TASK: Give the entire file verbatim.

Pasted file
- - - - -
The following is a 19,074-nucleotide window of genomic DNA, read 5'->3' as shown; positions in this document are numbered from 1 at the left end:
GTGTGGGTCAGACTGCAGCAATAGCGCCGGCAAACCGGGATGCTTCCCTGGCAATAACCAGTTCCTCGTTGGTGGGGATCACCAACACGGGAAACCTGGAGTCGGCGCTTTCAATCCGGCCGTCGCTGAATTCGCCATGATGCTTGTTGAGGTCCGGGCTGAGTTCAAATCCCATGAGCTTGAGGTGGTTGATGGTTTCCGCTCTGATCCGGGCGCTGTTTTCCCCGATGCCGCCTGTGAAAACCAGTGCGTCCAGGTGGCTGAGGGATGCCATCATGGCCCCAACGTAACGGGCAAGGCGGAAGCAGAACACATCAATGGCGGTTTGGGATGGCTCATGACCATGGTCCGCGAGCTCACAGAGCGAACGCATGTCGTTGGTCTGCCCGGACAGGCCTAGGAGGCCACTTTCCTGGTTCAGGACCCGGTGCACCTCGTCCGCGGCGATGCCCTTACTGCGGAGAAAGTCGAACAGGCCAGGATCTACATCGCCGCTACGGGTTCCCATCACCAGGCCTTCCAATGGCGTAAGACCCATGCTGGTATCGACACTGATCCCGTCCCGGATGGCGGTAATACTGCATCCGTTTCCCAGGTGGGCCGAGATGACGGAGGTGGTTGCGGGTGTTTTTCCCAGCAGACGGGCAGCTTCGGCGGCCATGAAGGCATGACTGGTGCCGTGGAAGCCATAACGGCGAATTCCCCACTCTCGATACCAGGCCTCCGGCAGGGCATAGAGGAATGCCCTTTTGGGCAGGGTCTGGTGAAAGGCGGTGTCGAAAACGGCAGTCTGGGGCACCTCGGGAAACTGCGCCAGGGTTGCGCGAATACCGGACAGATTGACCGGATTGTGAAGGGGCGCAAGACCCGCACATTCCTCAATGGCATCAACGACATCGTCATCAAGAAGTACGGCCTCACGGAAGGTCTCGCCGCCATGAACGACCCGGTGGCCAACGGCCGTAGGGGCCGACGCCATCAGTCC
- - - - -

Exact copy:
The following is a 19,074-nucleotide window of genomic DNA, read 5'->3' as shown; positions in this document are numbered from 1 at the left end:
GTGTGGGTCAGACTGCAGCAATAGCGCCGGCAAACCGGGATGCTTCCCTGGCAATAACCAGTTCCTCGTTGGTGGGGATCACCAACACGGGAAACCTGGAGTCGGCGCTTTCAATCCGGCCGTCGCTGAATTCGCCATGATGCTTGTTGAGGTCCGGGCTGAGTTCAAATCCCATGAGCTTGAGGTGGTTGATGGTTTCCGCTCTGATCCGGGCGCTGTTTTCCCCGATGCCGCCTGTGAAAACCAGTGCGTCCAGGTGGCTGAGGGATGCCATCATGGCCCCAACGTAACGGGCAAGGCGGAAGCAGAACACATCAATGGCGGTTTGGGATGGCTCATGACCATGGTCCGCGAGCTCACAGAGCGAACGCATGTCGTTGGTCTGCCCGGACAGGCCTAGGAGGCCACTTTCCTGGTTCAGGACCCGGTGCACCTCGTCCGCGGCGATGCCCTTACTGCGGAGAAAGTCGAACAGGCCAGGATCTACATCGCCGCTACGGGTTCCCATCACCAGGCCTTCCAATGGCGTAAGACCCATGCTGGTATCGACACTGATCCCGTCCCGGATGGCGGTAATACTGCATCCGTTTCCCAGGTGGGCCGAGATGACGGAGGTGGTTGCGGGTGTTTTTCCCAGCAGACGGGCAGCTTCGGCGGCCATGAAGGCATGACTGGTGCCGTGGAAGCCATAACGGCGAATTCCCCACTCTCGATACCAGGCCTCCGGCAGGGCATAGAGGAATGCCCTTTTGGGCAGGGTCTGGTGAAAGGCGGTGTCGAAAACGGCAGTCTGGGGCACCTCGGGAAACTGCGCCAGGGTTGCGCGAATACCGGACAGATTGACCGGATTGTGAAGGGGCGCAAGACCCGCACATTCCTCAATGGCATCAACGACATCGTCATCAAGAAGTACGGCCTCACGGAAGGTCTCGCCGCCATGAACGACCCGGTGGCCAACGGCCGTAGGGGCCGACGCCATCAGTCC